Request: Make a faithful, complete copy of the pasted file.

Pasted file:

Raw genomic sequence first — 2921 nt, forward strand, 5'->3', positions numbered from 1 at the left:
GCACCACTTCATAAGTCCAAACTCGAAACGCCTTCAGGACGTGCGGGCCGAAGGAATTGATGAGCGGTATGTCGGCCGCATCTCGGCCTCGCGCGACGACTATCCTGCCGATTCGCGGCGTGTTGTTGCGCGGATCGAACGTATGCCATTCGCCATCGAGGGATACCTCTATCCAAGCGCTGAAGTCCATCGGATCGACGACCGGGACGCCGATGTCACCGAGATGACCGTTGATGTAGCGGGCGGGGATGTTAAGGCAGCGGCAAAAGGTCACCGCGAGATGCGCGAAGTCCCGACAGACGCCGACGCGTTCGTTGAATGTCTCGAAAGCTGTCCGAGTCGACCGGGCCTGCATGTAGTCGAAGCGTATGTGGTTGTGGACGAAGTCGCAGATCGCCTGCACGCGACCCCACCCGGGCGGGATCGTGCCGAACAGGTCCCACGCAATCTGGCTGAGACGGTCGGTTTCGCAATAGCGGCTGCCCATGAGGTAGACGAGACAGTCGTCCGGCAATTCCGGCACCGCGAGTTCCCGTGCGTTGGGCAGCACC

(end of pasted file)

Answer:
Raw genomic sequence first — 2921 nt, forward strand, 5'->3', positions numbered from 1 at the left:
GCACCACTTCATAAGTCCAAACTCGAAACGCCTTCAGGACGTGCGGGCCGAAGGAATTGATGAGCGGTATGTCGGCCGCATCTCGGCCTCGCGCGACGACTATCCTGCCGATTCGCGGCGTGTTGTTGCGCGGATCGAACGTATGCCATTCGCCATCGAGGGATACCTCTATCCAAGCGCTGAAGTCCATCGGATCGACGACCGGGACGCCGATGTCACCGAGATGACCGTTGATGTAGCGGGCGGGGATGTTAAGGCAGCGGCAAAAGGTCACCGCGAGATGCGCGAAGTCCCGACAGACGCCGACGCGTTCGTTGAATGTCTCGAAAGCTGTCCGAGTCGACCGGGCCTGCATGTAGTCGAAGCGTATGTGGTTGTGGACGAAGTCGCAGATCGCCTGCACGCGACCCCACCCGGGCGGGATCGTGCCGAACAGGTCCCACGCAATCTGGCTGAGACGGTCGGTTTCGCAATAGCGGCTGCCCATGAGGTAGACGAGACAGTCGTCCGGCAATTCCGGCACCGCGAGTTCCCGTGCGTTGGGCAGCACC